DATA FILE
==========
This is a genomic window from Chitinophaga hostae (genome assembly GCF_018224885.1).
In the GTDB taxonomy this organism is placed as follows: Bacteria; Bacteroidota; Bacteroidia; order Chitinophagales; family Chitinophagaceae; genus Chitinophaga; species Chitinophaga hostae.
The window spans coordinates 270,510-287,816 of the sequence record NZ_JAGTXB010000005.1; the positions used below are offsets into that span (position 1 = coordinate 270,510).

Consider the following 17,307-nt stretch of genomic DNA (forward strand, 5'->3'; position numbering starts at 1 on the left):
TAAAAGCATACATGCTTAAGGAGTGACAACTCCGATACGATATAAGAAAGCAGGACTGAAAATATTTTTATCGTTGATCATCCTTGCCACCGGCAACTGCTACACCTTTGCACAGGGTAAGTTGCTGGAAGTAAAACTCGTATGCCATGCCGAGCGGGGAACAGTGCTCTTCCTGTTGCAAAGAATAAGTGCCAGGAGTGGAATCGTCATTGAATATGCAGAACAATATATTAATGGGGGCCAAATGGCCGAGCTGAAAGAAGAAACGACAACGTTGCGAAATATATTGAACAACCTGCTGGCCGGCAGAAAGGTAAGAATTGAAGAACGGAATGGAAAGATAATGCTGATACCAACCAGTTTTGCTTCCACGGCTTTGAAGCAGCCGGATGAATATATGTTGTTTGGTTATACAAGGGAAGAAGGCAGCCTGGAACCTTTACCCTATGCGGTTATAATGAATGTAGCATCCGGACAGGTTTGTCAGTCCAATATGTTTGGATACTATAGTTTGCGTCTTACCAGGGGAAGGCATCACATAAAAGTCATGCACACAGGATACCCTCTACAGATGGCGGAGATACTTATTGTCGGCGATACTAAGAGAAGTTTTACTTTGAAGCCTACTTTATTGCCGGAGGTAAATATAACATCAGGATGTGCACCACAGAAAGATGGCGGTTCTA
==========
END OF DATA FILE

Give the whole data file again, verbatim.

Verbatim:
This is a genomic window from Chitinophaga hostae (genome assembly GCF_018224885.1).
In the GTDB taxonomy this organism is placed as follows: Bacteria; Bacteroidota; Bacteroidia; order Chitinophagales; family Chitinophagaceae; genus Chitinophaga; species Chitinophaga hostae.
The window spans coordinates 270,510-287,816 of the sequence record NZ_JAGTXB010000005.1; the positions used below are offsets into that span (position 1 = coordinate 270,510).

Consider the following 17,307-nt stretch of genomic DNA (forward strand, 5'->3'; position numbering starts at 1 on the left):
TAAAAGCATACATGCTTAAGGAGTGACAACTCCGATACGATATAAGAAAGCAGGACTGAAAATATTTTTATCGTTGATCATCCTTGCCACCGGCAACTGCTACACCTTTGCACAGGGTAAGTTGCTGGAAGTAAAACTCGTATGCCATGCCGAGCGGGGAACAGTGCTCTTCCTGTTGCAAAGAATAAGTGCCAGGAGTGGAATCGTCATTGAATATGCAGAACAATATATTAATGGGGGCCAAATGGCCGAGCTGAAAGAAGAAACGACAACGTTGCGAAATATATTGAACAACCTGCTGGCCGGCAGAAAGGTAAGAATTGAAGAACGGAATGGAAAGATAATGCTGATACCAACCAGTTTTGCTTCCACGGCTTTGAAGCAGCCGGATGAATATATGTTGTTTGGTTATACAAGGGAAGAAGGCAGCCTGGAACCTTTACCCTATGCGGTTATAATGAATGTAGCATCCGGACAGGTTTGTCAGTCCAATATGTTTGGATACTATAGTTTGCGTCTTACCAGGGGAAGGCATCACATAAAAGTCATGCACACAGGATACCCTCTACAGATGGCGGAGATACTTATTGTCGGCGATACTAAGAGAAGTTTTACTTTGAAGCCTACTTTATTGCCGGAGGTAAATATAACATCAGGATGTGCACCACAGAAAGATGGCGGTTCTA